- Schedule frequent breaks in designated shade or cooling areas where workers can rest out of the direct sunlight
- Employees should pace themselves – safe always wins over speed
- Wear sunscreen and brimmed hats, when possible
USE THE BUDDY SYSTEM
The buddy system is not just for kids. When working in severe heat, it is critical that your employees watch out for one another. This means they need to know the signs of heat cramps, heat exhaustion, and heat stroke.
Heat cramps are the mildest form of heat-related illnesses. Muscles spasms usually occur first in the arms or legs and typically result from the loss of salt and electrolytes that occurs from sweating. Workers experiencing heat cramps should recognize this symptom as a need to drink water.
What to do: Drinking a cup of water for every 15 minutes of direct exposure (1L per hour) will help prevent heat cramps. If a worker experiences heat cramps, they should sit in a shaded area, drink water, and do some gentle stretches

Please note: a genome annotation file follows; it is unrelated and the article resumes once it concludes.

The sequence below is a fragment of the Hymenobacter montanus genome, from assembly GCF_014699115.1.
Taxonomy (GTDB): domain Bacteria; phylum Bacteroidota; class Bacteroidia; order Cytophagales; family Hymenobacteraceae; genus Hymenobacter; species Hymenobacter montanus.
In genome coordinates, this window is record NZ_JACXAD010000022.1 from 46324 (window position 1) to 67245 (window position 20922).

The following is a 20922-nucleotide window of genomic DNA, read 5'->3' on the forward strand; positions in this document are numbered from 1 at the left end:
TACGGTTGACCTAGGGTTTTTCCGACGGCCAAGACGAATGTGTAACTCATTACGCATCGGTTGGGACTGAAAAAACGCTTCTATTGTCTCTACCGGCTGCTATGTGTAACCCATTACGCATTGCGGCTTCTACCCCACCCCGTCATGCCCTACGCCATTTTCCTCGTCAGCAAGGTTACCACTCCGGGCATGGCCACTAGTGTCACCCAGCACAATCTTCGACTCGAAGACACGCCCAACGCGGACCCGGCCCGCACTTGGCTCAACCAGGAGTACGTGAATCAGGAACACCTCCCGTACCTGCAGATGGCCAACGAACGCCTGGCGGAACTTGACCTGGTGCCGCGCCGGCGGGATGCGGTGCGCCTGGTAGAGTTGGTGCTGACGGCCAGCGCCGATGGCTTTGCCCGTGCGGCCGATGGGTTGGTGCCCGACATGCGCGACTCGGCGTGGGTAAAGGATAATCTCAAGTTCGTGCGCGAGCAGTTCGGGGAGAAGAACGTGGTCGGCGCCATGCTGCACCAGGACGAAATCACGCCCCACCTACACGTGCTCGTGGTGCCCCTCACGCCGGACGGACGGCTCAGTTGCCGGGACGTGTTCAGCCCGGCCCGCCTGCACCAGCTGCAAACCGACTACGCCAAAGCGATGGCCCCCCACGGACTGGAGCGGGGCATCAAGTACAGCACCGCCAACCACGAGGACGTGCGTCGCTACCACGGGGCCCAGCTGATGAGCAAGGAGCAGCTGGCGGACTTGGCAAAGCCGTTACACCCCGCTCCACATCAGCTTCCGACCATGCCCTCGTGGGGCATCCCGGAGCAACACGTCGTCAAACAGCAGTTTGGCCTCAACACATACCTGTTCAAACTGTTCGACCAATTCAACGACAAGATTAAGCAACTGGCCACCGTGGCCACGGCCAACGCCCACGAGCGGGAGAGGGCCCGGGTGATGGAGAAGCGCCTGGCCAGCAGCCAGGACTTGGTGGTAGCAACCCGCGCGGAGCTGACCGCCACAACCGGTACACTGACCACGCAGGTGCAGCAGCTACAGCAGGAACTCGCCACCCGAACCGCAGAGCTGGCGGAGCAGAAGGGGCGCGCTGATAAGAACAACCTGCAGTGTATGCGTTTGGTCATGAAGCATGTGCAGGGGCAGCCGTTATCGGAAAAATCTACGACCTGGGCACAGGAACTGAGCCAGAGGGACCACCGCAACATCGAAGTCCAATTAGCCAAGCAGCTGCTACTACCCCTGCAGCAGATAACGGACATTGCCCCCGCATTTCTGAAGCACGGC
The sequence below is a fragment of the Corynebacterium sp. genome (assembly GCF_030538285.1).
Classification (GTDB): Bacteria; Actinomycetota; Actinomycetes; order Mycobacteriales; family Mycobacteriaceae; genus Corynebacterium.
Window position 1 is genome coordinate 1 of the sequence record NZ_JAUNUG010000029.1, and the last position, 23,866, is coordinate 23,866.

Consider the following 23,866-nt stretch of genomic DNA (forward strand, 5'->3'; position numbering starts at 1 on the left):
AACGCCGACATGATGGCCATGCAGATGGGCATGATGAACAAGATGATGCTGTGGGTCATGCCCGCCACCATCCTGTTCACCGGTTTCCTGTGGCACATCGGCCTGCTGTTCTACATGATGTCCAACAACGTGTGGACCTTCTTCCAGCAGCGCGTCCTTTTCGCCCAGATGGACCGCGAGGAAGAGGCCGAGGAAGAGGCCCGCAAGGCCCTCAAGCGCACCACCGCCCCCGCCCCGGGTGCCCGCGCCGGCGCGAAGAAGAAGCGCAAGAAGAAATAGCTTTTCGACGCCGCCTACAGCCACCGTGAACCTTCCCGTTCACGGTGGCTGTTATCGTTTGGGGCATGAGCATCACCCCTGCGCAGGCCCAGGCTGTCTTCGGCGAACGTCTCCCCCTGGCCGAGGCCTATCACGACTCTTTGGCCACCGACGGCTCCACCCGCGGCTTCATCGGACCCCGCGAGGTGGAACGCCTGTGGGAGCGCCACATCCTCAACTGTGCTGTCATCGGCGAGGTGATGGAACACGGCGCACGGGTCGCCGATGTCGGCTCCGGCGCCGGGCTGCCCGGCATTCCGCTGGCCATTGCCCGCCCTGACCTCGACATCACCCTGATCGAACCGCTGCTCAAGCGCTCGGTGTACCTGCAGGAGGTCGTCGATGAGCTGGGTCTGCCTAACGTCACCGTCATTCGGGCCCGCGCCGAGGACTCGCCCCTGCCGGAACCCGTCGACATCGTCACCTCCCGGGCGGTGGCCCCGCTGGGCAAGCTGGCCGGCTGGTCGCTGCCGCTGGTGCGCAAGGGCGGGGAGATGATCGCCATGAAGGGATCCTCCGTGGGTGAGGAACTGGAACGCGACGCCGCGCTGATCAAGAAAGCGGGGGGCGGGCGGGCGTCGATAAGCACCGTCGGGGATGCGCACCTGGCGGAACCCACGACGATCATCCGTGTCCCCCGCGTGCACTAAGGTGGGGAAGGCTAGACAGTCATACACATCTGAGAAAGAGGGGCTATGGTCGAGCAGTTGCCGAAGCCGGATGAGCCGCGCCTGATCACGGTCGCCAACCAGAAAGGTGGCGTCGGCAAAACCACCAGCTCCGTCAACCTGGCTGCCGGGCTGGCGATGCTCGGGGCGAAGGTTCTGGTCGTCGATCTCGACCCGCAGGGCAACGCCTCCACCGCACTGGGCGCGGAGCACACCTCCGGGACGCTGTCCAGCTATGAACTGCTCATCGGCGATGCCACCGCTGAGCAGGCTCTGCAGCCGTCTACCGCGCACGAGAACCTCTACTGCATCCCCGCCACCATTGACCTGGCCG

Heat exhaustion is a serious indication that the body is overheating and requires immediate attention. Signs of heat exhaustion may include:
- Rapid breathing
- Clammy, cool-to-the-touch skin
- Dizziness or fainting
- Dry mouth
- Excessive sweating
- Headache, nausea, or vomiting
- Rapid or weak pulse
- Paleness or weakness
- Flu-like symptoms, including diarrhea
What to do: Move the worker to a cool area, loosen any tight or restrictive clothing, apply cool wet towels to the skin or spray the person with cool water. Fan the person and get them to drink water slowly. If the overheated person won’t drink, starts to vomit, or passes out, call 911 for immediate medical attention.
Heat stroke is the most serious of all heat-related illnesses and requires immediate medical attention. Heat stroke indicates that the body can no longer cool itself and is an immediate health threat. Heat stroke often leads to severe organ damage or death. DIAL 911!
Signs of heat stroke include:
- Hot, red skin
- Body temperature of 104˚ or higher
- Lack of sweating
- Chills or vomiting
- Rapid pulse
- Slurred speech
- Disorientation, confusion, or total loss of consciousness